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Cumberland County Board of Commissioners approves actions to address water contamination

By Staff Report, posted 1 week ago

The Cumberland County Board of Commissioners took a number of actions to address contamination of private wells due to the GenX and other PFAS chemicals at their regular meeting on Aug. 1. 

 

During the meeting County Manager Amy Cannon addressed the contaminated wells located in portions of the County. Cannon also gave a presentation detailing the history of the water and sewer districts including the Linden and Vander water and sewer districts in 2002, the Gray’s Creek water and sewer district in 2009, the discovery of GenX in the Cape Fear River in 2017.

She also covered  the County’s efforts to secure a commitment from Chemours to assist with construction of water infrastructure in the county. 

 

Following her Cannon’s presentation the Board approved actions including: 

 

  • Adoption of an organization action resolution for the Gray’s Creek water and sewer district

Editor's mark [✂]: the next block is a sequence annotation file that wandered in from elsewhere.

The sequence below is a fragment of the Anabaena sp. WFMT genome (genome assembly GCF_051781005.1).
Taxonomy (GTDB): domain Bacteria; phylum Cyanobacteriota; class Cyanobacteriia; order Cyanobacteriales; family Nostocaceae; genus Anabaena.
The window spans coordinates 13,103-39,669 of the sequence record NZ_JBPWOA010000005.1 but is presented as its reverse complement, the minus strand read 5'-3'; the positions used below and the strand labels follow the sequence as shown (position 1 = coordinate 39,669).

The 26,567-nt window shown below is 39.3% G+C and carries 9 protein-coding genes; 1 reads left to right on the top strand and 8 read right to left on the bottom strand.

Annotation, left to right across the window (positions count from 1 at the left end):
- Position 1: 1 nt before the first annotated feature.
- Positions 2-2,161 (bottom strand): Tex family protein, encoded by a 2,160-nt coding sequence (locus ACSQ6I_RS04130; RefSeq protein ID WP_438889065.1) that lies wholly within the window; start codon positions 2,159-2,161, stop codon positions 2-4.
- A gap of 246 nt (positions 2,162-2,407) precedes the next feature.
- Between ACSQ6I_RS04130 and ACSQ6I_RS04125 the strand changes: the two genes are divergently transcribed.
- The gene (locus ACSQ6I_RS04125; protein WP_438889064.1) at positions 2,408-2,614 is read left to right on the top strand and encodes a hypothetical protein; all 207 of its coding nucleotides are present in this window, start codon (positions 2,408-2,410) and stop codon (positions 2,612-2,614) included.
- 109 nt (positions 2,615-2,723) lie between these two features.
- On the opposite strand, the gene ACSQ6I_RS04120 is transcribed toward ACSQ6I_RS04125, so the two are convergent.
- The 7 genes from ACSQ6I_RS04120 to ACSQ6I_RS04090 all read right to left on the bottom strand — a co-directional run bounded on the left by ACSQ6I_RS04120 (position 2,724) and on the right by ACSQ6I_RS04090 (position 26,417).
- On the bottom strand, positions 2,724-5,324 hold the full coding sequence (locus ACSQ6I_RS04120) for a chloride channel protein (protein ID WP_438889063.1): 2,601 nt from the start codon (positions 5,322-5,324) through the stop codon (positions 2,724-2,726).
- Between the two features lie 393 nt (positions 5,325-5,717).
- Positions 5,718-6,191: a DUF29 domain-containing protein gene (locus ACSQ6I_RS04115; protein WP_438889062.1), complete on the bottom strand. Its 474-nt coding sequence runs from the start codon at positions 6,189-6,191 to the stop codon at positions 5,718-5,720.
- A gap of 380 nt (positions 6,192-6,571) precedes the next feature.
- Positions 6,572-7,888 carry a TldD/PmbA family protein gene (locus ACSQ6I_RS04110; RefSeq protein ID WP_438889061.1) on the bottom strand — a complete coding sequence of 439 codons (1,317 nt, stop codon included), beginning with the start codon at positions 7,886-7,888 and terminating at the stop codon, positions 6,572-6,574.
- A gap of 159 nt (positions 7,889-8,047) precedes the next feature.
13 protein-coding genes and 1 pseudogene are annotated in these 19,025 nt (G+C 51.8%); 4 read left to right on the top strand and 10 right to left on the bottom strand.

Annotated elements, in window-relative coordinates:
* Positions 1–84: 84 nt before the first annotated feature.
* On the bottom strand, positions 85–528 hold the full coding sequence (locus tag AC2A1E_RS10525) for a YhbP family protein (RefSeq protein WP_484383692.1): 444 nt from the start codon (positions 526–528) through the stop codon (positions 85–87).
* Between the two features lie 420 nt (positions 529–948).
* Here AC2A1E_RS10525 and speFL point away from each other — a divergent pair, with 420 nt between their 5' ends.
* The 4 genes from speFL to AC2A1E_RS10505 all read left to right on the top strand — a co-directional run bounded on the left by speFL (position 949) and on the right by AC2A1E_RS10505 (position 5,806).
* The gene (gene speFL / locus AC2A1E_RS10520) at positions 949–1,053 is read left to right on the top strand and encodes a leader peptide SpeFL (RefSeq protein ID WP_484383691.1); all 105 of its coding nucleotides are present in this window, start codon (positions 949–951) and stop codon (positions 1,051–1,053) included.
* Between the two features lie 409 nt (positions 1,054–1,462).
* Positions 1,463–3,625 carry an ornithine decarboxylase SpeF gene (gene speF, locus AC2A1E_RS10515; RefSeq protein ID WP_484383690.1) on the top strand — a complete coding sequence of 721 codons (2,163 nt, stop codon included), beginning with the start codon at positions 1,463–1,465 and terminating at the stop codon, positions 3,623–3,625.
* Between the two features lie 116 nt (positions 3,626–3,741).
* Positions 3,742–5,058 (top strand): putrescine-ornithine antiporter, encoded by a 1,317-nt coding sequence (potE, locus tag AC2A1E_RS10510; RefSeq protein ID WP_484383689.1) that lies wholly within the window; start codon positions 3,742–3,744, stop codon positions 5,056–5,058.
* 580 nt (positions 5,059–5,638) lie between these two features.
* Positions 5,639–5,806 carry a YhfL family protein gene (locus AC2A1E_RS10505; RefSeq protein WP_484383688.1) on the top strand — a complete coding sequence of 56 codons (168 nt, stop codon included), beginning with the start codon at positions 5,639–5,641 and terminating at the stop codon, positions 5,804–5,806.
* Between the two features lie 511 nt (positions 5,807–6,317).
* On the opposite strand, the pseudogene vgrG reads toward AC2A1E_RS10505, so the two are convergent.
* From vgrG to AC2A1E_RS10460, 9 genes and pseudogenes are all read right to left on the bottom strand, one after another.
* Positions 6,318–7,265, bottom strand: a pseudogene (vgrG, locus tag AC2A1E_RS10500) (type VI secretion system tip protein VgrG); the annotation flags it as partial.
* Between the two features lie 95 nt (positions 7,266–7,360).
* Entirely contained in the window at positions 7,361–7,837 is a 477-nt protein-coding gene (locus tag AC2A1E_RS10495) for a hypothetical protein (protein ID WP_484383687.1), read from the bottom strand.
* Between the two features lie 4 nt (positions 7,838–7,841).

• Adoption of a resolution for the Gray’s Creek water and sewer district grant application
  • Adoption of a resolution for the Vander water and sewer district grant application
  • Adoption of a resolution for a Cumberland County grant application

 

 

Cannon also noted updated EPA health advisories that were announced in June 2022 and will result in an estimated 1,300 additional private well users in Cumberland County who will be eligible for whole building filtration or public water connection.

 

The Board has also allocated $21 million for the extension of water in the Gray’s Creek district, according to Cannon. The County is also seeking additional funding to complete the first phase of that project which will involve a new water line to serve two schools in the district and customers. Cannon says the County hopes to bid the project in early 2023 according to a press release from the County.

 

Past Gray’s Creek, Cannon said the County is working to figure out the feasibility of providing water to rural residents who also have contaminated wells. She also asked the board to include the Vander district and create Cedar Creek and East Central water and sewer districts, which are being prioritized due to the identified  levels of well contamination. 

Dividing the affected areas into districts will help the County compete for grants to help fund construction of new infrastructure in the districts, according to the press release. 

 

The County plans to apply for state grants in September to help fund the Gray’s Creek project and fund planning for the Vander district. Cannon also said staff is working to engage the community and begin gathering customer interest in participation and early sign ups, which she says is important in determining whether it will be possible to develop a water system in the districts.   

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